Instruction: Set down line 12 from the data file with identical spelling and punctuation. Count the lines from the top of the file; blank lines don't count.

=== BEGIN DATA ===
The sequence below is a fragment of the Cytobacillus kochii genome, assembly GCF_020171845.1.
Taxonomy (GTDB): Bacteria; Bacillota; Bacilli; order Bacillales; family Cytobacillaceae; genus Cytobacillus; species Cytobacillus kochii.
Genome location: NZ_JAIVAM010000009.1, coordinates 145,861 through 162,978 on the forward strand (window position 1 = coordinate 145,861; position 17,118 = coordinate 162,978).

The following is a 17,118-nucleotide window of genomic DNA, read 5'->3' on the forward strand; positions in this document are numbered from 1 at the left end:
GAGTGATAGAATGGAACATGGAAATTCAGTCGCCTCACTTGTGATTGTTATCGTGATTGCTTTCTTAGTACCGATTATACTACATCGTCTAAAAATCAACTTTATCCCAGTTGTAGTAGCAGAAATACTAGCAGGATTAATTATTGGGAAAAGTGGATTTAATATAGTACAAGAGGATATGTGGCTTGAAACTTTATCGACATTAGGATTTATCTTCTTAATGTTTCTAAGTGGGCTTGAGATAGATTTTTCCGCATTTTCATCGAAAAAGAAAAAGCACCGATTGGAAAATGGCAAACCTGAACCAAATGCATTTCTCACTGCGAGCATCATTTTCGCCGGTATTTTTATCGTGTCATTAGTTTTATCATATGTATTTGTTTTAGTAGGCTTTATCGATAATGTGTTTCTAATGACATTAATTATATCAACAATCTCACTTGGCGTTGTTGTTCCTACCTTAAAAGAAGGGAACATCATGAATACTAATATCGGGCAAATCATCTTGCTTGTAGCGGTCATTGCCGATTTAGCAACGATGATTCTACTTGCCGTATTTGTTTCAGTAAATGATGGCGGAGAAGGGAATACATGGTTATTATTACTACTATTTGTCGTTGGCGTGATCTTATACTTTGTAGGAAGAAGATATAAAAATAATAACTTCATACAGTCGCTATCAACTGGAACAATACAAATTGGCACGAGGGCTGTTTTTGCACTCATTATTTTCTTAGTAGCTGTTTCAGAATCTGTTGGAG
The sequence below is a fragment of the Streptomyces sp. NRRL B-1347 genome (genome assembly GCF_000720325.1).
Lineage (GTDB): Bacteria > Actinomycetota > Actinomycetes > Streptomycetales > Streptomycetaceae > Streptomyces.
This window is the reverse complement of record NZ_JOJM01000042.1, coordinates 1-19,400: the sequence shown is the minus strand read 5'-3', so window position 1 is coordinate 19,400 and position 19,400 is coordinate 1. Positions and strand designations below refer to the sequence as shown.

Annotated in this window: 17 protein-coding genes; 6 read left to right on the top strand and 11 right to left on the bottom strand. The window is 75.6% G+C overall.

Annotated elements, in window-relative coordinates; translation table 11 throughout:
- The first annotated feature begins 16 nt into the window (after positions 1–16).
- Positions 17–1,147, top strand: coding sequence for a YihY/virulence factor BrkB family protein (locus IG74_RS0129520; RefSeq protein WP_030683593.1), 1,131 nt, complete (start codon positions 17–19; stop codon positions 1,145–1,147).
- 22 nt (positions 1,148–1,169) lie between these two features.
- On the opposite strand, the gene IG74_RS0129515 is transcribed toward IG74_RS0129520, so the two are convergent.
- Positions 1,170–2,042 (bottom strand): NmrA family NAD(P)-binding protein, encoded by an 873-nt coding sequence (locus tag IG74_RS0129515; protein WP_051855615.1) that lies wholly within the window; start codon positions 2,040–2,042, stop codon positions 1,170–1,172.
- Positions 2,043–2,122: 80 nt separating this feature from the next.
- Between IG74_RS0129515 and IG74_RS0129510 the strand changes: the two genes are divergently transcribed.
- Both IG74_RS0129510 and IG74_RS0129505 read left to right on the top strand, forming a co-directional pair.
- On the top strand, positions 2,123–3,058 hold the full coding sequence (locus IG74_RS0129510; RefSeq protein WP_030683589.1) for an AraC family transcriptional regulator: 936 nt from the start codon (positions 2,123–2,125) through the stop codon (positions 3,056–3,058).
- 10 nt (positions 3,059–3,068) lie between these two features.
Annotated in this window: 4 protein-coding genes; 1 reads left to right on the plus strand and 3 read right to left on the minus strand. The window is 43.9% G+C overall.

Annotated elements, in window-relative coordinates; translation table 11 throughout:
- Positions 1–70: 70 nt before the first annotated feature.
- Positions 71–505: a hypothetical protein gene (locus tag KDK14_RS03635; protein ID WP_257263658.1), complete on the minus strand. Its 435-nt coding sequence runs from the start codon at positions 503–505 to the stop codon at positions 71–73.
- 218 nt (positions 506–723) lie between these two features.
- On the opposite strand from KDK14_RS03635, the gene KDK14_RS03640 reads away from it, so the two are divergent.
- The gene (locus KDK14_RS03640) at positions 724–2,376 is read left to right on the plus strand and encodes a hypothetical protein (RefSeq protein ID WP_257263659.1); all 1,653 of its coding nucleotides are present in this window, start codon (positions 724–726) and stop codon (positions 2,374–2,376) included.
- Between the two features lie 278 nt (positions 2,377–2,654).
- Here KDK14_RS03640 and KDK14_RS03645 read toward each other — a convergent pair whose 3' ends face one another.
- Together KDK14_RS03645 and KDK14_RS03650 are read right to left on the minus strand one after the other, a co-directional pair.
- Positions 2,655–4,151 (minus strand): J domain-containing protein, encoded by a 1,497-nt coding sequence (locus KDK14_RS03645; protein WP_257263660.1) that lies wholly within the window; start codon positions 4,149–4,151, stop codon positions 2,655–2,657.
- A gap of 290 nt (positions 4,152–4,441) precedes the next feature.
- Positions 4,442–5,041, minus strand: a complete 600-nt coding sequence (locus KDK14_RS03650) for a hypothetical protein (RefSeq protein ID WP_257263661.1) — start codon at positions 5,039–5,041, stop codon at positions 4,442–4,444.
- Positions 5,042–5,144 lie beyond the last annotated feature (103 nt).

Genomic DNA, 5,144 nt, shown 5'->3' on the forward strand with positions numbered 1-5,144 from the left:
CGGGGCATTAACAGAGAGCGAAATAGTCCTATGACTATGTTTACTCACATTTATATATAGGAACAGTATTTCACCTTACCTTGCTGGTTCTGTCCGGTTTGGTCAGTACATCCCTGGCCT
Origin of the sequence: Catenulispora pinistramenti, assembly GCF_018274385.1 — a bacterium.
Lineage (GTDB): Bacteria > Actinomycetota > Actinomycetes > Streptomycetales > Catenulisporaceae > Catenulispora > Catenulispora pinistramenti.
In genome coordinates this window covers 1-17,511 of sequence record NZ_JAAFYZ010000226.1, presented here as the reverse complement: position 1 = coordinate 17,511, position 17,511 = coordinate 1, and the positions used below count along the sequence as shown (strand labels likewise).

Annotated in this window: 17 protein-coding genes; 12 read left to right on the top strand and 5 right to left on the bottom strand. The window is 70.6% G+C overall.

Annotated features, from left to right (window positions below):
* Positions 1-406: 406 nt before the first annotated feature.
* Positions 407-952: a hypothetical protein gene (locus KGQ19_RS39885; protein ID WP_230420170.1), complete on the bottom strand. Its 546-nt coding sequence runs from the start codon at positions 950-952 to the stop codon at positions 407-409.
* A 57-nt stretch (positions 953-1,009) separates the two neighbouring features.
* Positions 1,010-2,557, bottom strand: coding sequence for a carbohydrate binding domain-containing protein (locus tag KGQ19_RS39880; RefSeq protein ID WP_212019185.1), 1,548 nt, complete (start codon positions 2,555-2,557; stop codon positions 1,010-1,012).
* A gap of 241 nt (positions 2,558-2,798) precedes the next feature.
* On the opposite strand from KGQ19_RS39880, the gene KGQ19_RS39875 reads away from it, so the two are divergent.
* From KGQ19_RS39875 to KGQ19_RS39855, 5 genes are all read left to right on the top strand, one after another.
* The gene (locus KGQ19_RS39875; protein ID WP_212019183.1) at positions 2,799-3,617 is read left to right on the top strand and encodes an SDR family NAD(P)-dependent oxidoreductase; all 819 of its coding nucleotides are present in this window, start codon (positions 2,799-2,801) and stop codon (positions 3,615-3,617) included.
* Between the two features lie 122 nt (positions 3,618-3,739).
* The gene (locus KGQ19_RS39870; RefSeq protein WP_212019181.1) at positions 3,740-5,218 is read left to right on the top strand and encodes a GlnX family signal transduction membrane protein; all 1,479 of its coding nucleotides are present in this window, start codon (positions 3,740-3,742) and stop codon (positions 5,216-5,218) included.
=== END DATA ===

- Positions 17–1,147, top strand: coding sequence for a YihY/virulence factor BrkB family protein (locus IG74_RS0129520; RefSeq protein WP_030683593.1), 1,131 nt, complete (start codon positions 17–19; stop codon positions 1,145–1,147).